At Strobel’s house, “we encountered this quiet artist and a treasure trove of artwork,” said Savin. “Trudie started to tell us her story, and I knew that I had to write this book.”
Savin proceeded to author “Stitched & Sewn: The Life-Saving Art of Holocaust Survivor Trudie Strobel,” a book that explored Strobel’s life, work and legacy.
“When Jody wrote my story, our souls merged,” Strobel said. “This is a story of hope. And this is a story of the healing power of art.”
Savin worked with photographer Ann Elliott Cutting to photograph Strobel’s tapestries for the book. “Final Destination” is one of many that depict the scenes to which Strobel bore witness. Another poignant piece highlighted in the book is “Russia, 1942.” In this tapestry, Strobel depicts a moment from her childhood. At the center of the work is a young girl—Strobel—clad in a green coat with tears streaming down her face. An SS Officer, donning a jet-black overcoat, seizes from Strobel’s arms a play doll—a treasured gift she received from her father before his exile. Surrounding the scene is a frame consisting of Stars of David linked together, again, by barbed wire.
Near the bottom center of the frame is a word written in English: “Remember!”
To remember is exactly what Savin and Strobel have sought to do. In addition to “Stitched and Sewn,” Savin and Strobel have traveled the country to speak to students and other audiences about Strobel’s story.
Savin noted that a majority of states do not to not mandate Holocaust education in public schools, leaving students unaware, misinformed or vulnerable to disinformation about the tragedy that killed six million Jews.
“We are deeply concerned about the proliferation of prejudice, intolerance, racism and antisemitism in this country,” said Savin. “And so we want to do whatever we can to stem that tide of hate, because we know where it can lead.”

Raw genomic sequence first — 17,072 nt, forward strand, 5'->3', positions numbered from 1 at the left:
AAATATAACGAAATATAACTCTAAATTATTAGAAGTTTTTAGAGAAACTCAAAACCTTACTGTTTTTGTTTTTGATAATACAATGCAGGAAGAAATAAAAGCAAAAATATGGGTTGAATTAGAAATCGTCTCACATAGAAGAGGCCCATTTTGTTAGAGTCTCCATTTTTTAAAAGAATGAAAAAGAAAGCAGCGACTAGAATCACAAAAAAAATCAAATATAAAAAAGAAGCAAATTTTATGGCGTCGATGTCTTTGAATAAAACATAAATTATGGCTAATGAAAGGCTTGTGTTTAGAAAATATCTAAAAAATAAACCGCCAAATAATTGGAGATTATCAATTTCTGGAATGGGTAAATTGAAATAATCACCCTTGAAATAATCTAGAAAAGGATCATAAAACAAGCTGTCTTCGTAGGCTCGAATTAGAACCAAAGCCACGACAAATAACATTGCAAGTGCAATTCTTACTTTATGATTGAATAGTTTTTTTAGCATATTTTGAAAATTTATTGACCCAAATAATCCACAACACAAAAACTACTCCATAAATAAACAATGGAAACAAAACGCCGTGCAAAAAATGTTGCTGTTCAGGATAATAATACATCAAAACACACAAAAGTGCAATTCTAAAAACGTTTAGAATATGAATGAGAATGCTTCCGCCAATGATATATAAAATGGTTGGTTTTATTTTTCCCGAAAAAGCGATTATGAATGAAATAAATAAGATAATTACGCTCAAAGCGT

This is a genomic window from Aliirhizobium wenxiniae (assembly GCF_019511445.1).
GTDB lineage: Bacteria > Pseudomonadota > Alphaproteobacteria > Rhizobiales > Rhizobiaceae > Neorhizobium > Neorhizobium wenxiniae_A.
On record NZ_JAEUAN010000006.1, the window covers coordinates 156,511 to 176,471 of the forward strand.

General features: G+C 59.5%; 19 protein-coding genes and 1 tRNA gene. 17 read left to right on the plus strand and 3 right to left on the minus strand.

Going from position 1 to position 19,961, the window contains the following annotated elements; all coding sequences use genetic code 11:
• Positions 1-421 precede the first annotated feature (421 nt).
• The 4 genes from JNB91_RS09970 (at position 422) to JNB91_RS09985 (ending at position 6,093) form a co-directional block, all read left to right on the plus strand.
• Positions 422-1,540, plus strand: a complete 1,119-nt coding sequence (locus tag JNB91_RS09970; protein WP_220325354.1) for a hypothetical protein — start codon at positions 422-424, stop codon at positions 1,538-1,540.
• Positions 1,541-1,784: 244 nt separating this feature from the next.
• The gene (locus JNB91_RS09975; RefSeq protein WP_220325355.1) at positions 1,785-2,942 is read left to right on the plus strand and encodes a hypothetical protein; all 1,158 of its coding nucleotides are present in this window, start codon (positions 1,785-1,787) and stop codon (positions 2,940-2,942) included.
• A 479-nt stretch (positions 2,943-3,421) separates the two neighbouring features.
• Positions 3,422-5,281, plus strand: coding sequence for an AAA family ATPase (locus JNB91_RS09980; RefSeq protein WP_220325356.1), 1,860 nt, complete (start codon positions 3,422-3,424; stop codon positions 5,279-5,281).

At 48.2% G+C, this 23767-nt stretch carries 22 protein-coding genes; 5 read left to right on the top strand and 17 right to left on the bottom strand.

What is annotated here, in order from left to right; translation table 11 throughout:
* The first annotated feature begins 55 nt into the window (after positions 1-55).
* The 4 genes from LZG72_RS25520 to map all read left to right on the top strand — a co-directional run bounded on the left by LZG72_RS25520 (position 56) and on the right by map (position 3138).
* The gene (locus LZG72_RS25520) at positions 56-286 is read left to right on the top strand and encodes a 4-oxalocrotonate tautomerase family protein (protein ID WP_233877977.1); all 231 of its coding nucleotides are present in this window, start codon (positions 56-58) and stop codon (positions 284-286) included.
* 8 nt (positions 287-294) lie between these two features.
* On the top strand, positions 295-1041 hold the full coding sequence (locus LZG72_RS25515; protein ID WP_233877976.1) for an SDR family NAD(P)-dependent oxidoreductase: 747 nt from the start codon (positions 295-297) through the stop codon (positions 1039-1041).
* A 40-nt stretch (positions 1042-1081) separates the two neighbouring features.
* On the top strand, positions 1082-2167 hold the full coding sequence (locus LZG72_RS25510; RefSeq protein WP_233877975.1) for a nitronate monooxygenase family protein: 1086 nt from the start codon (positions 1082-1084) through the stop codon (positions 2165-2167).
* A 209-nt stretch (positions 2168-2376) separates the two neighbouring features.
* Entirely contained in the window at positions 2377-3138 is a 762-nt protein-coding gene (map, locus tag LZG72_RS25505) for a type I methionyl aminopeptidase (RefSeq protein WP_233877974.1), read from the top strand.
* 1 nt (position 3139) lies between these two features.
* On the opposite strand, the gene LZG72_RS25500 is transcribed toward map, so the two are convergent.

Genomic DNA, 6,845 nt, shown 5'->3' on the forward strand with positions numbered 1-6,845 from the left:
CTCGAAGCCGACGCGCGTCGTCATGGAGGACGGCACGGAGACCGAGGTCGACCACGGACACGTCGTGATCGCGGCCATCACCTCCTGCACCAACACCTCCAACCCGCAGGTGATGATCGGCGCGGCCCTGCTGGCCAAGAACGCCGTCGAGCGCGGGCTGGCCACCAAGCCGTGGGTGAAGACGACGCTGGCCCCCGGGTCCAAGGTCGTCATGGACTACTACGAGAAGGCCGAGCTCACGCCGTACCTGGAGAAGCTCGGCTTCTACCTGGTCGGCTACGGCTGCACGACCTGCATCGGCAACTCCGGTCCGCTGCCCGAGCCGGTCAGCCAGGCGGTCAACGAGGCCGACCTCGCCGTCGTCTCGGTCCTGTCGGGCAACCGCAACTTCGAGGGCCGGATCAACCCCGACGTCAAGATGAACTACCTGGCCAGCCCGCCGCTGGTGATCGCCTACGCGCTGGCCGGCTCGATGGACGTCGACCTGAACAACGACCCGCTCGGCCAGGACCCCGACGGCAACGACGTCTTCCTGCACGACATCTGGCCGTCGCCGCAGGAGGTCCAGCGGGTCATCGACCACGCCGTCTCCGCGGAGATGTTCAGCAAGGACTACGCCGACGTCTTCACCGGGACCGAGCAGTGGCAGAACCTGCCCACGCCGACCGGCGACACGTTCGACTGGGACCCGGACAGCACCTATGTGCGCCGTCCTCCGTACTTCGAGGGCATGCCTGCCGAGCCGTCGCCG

Recently, Savin and her husband, filmmaker Randall Miller, have sought to turn Strobel’s story into a documentary. Miller, who is known for his many collaborations with the late Alan Rickman, including the cult classic wine film “Bottle Shock,” is an experienced documentarian who said he is committed to using film as a vehicle to drive conversations about important social issues, including antisemitism.
“What happened to Trudie cannot happen again ever,” said Miller. “We all need to work to ensure that we live in a tolerant community and a tolerant world. We are currently raising the funds to make the documentary and are looking for donors. We want to complete this soon as soon as we can, because Trudie’s message needs to be heard.”
As the Holocaust recedes more than eight decades into history, Strobel’s story remains as relevant as ever, according to Savin.
“Trudie often says that the most beautiful garden is made of a wide range of unique and colorful flowers,” said Savin. “When she speaks to an audience, she explains that each student is another beautiful flower. It is a lesson in the beauty and miracle of human diversity.
“Trudie cautions all who will listen not to look down on the person next to them,” continued Savin, “because we are all equally valuable and we should respect one another.”